Reading Weaponized Landscapes: Trinity

[2] Mary Kavanagh, quoted in a videocall with the author, August 10, 2020.

Another strata intercalates within this layered and transdisciplinary environmental history. Weaponized Landscape’s inaugural issue, Trinity, is a web-based resource that features the Trinity Test site’s visitors since 2014. Kavanagh and I have collaborated to produce an exhibition and framed archive of her work on Atomic Tourist: Trinity. Unlike a full archive, which might one day follow, that might overwhelm visitors as if they were at the site itself, our framed archive is a judiciously selected collection of her video interviews that I have couched in historical context. “You reframe things,” she has said to me, “and you carry the frame with you.”[2] Weaponized Landscapes: Trinity takes up the frame as a conceptual program to re-present photographic archives that Kavanagh has collected, transformed, and exhibited. Consisting of videos, stills, and her dual-channel work Atomic Tourist: Trinity, we yoke the political underpinnings of nuclear weapons testing with personal narratives.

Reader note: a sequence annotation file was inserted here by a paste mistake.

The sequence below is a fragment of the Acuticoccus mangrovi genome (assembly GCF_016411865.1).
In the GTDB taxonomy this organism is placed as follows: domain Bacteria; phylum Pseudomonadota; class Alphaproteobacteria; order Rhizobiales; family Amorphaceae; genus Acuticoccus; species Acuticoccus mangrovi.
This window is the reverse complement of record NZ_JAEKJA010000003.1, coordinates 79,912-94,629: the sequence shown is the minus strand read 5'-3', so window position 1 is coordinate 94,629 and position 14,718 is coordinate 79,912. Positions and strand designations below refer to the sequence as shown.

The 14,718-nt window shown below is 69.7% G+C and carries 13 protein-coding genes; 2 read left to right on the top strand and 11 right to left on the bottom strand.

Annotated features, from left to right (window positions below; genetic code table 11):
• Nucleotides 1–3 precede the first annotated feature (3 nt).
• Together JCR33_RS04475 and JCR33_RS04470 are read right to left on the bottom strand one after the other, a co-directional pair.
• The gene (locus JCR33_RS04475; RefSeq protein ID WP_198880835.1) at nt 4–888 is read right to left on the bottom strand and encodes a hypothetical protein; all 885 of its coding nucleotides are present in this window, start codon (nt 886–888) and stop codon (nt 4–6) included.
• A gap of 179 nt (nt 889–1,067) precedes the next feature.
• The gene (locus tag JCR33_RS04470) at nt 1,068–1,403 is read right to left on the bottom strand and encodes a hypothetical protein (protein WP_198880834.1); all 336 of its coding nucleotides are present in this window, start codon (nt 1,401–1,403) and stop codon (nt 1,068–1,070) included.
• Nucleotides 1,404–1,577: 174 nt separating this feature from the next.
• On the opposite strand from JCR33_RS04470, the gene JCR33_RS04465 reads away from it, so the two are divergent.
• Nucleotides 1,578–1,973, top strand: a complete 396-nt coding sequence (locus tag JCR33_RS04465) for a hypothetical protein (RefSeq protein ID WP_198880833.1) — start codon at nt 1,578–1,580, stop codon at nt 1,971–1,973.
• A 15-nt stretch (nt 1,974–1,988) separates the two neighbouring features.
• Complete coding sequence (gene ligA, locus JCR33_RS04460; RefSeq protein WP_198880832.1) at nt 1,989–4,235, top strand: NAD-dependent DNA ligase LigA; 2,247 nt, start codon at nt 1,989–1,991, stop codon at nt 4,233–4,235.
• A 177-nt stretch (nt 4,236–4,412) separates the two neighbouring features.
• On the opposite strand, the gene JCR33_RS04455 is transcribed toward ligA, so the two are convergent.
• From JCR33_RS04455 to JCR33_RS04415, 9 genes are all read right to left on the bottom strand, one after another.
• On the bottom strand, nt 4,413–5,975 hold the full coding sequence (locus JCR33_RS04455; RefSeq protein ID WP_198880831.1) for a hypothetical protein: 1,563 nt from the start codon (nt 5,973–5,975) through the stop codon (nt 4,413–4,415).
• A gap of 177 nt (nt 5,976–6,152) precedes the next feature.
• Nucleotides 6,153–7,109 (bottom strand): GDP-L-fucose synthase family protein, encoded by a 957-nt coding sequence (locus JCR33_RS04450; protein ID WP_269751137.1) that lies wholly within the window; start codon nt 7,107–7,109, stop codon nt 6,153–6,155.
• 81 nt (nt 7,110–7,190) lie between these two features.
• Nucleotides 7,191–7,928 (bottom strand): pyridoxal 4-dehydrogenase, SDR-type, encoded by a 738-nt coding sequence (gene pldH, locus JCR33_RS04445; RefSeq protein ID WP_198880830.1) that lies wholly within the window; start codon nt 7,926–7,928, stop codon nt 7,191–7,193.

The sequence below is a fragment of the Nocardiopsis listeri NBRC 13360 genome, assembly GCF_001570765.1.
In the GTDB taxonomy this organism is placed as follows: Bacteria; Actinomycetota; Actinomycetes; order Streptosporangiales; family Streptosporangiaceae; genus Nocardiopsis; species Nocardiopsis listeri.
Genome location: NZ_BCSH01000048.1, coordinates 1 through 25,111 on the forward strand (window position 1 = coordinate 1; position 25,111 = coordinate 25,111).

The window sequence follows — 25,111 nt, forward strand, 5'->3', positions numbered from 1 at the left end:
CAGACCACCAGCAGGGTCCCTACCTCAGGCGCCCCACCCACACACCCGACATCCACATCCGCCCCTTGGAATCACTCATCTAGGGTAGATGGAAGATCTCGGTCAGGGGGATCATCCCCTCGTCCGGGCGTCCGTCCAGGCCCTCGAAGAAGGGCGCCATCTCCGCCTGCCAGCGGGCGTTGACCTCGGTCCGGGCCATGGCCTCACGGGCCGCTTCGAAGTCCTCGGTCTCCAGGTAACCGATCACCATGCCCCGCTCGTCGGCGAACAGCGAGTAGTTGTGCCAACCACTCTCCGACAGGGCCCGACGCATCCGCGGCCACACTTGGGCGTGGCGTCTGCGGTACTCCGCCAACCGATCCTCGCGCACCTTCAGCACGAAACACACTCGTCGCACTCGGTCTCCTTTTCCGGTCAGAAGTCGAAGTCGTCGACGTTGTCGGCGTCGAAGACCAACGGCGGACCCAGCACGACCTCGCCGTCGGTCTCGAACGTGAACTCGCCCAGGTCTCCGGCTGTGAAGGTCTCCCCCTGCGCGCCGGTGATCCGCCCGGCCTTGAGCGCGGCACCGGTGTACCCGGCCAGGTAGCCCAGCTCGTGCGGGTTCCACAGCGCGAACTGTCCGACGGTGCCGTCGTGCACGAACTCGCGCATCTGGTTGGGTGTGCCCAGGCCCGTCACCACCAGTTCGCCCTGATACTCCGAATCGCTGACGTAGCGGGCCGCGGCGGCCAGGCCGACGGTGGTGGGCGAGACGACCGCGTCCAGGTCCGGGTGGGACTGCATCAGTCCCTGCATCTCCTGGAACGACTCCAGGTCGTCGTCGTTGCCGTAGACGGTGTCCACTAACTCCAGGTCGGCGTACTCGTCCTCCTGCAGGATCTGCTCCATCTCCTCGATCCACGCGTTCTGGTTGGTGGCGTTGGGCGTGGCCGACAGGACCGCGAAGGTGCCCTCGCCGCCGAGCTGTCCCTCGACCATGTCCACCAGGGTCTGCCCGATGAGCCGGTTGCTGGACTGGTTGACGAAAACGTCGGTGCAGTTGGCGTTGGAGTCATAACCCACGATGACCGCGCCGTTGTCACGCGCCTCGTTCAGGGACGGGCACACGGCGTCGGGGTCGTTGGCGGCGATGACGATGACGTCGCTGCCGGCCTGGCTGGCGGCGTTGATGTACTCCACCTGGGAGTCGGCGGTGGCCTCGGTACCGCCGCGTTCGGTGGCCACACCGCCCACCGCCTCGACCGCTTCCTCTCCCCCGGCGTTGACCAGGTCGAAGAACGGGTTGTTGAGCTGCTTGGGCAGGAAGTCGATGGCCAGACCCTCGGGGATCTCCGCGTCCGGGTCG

Visitors can view a selection of Kavanagh’s hundreds of photographs, hundreds of archival photographs and video footage, and dozens of interviews organized into one online exhibition and archive, an easily accessible resource for a wide range of scholars and audiences interested in atomic, regional, climate, and health studies, among others. In focusing on how postwar weapons testing policies affect the southwestern United States landscape, Weaponized Landscapes is itself another discursive layer in the study of the United States’s nuclear program and of atomic tourism, memorialization, and politicization.